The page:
Tuesday, July 6, 2010
Land Series, Cool-off Drills
Today's focus was on tuning Laddie up for his Senior Hunt Test on Saturday. I wanted to exercise his memory for multiples, and I wanted to add reinforcement history for bringing me the retrieval article quickly even when tempted to cool off in nearby water.
In scorching 94° heat, we ran a land double and a land triple each combined with a Cool-off Drill retrieve, plus we ran a water blind with the double, and a land blind with the triple. I didn't let Laddie in the water until after the first Cool-off Drill, but after that, Laddie spent most of his spare minutes in the pond.
SERIES A. Land double, Cool-off Drill, and water blind
For Series A, I used a BB to throw one mark on a sharp angle-in at 40 yards, the other on a sharp angle-back at 100 yards, so that the two throws were almost in line with one another. Although such a set-up would not be likely to occur in a Senior test, it seems that for two marks on the same line, the closer mark tends to make it more difficult to remember the longer one. Challenging memory tests hopefully improve the dog's concentration and marking performance over time.
Laddie nailed the short mark, then took a line too far to the left for the long mark and needed a short hunt to find it. When he returned with the second mark, I ran him to a 40-yard sight blind (LP and white puppy bumper) next to the pond as a Cool-off Drill. Since he'd been out in the field walking with me while I was setting up the course, and had just run two marks in the parched field, I knew he'd be in need of cooling off, but hoped he'd come straight back with the bumper. Unfortunately, he picked up and carried it into the water. However, he came running back immediately when I called "Here", so I still threw the bumper out in the middle of the pond for him. I may have been unintentionally reinforcing his cooling-off detour, but I did not want to miss the opportunity to reinforce his prompt response to the recall.
Finally, I ran him on a 110-yard blind (OB) diagonally across the pond. He needed two handles, an angle-back-left and an over-right, and was responsive for both WSCs.
SERIES B. Interrupted land triple and blind, Cool-off Drill
For Series B, I did everything I could think of to make the long mark difficult to remember. Here's a description of the set-up:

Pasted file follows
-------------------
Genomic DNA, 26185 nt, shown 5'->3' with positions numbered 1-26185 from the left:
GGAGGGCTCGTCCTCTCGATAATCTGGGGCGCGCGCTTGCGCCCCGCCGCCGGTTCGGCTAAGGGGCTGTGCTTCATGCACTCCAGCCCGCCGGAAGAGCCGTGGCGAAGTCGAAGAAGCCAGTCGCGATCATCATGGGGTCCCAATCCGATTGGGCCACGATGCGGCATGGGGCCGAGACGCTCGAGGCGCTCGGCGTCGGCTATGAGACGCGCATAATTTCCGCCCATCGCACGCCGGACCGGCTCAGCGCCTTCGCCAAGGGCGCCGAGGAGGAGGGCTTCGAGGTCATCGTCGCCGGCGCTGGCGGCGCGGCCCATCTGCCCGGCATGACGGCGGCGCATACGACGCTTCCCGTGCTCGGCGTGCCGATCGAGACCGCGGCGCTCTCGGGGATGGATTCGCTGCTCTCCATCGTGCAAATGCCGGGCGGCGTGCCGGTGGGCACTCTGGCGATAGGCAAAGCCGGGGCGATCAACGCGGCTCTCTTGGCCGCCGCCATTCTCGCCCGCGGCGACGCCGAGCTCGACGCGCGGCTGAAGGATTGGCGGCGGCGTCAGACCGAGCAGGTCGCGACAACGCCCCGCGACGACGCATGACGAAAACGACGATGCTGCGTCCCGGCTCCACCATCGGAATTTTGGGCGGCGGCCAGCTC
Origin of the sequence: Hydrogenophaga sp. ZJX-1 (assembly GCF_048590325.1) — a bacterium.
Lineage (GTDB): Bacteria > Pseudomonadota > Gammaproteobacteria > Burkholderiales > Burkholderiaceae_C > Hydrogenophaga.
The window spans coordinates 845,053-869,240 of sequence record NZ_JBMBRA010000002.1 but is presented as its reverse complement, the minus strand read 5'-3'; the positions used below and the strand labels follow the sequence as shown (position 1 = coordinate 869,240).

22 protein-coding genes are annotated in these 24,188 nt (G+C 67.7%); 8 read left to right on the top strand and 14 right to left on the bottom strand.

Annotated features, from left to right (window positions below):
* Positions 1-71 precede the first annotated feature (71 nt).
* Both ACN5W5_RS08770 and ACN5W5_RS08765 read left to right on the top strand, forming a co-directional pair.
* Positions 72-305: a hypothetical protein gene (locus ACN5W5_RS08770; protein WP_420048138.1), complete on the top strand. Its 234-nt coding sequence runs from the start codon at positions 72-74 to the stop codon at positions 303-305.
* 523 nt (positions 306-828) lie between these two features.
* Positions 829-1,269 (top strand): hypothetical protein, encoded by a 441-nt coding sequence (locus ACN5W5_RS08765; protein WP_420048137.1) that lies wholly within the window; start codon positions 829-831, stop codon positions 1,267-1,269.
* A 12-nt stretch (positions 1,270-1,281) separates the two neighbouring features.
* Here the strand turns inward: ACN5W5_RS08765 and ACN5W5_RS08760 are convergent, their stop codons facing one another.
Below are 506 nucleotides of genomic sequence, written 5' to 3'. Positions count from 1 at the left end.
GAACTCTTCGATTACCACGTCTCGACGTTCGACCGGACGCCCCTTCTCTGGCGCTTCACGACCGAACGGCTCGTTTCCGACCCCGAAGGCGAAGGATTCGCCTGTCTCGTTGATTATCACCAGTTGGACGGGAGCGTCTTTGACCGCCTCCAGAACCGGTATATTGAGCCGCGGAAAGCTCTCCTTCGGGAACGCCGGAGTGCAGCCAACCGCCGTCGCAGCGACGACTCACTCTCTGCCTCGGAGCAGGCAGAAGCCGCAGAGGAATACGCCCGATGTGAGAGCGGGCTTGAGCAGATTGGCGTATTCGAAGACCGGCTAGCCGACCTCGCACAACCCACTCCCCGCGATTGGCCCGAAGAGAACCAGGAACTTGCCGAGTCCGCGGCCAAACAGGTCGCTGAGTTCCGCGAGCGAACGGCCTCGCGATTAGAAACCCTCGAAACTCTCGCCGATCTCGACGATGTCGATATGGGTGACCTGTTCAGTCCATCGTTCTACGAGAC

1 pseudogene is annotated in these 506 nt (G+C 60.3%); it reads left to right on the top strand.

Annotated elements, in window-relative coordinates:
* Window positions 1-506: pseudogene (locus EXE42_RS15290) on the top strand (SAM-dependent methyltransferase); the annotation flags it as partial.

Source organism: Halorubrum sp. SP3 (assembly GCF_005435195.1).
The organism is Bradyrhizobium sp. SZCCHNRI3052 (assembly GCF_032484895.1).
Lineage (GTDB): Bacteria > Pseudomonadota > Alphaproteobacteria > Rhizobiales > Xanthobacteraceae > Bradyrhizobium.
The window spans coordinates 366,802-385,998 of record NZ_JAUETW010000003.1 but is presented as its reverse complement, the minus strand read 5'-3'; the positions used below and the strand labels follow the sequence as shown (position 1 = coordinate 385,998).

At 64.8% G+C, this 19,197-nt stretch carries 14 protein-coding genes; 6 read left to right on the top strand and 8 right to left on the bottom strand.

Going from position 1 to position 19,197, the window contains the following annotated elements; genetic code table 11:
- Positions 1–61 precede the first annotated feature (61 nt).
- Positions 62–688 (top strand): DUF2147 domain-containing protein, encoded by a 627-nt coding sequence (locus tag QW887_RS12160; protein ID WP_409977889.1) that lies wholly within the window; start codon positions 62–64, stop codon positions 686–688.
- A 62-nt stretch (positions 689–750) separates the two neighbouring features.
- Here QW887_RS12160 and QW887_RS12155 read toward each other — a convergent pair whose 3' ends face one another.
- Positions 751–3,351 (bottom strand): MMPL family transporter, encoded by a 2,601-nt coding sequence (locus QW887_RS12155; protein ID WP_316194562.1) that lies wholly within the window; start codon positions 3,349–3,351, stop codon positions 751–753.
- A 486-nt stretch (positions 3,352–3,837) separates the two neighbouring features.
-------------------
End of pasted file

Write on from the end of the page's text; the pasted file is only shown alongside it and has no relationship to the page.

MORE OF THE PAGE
The first mark was on the right, thrown right to left by the BB on a long arc angling in, with the fall at 130 yards in open meadow away from any distinctive features. The bumper was not visible once it landed in the medium cover. In addition, I had loaded the BB with only one bumper so that it was nearly invisible and "retired" after the throw.
The second mark and third marks were thrown by a second BB on the left, with a stickman (retired gun rack and white overalls) placed just behind it. The second mark was thrown left to right an an angle back so that it landed at 60 yards almost inline with the first mark. The third mark was thrown right to left on an angle in at 40 yards.
Although even the second and third marks were invisible lying in middle cover in featureless areas of the field, Laddie nailed both of them. He then ran an 80-yard blind (OB) through a diagonal keyhole formed by a shrub on the left and a metal fence pole a bit further back on the right. Laddie had no difficulty with the keyhole and lined this blind, his only problem being that he was racing past it until I whistled, since we usually practice on longer blinds.
Finally, I lined Laddie up for the long mark and sent him. He nailed it, running an almost perfect line despite my best efforts to challenge his memory.
With four land retrieves under his belt, I again ran him to his puppy bumper, which I had tossed next to water's edge. This time, he ran to the bumper, picked it up, and flew back to me on my CIW, turning away from the pond as soon as I whistled. Of course, we had a rousing game of water fetch after that excellent recall, to say nothing of the superb series he'd just run.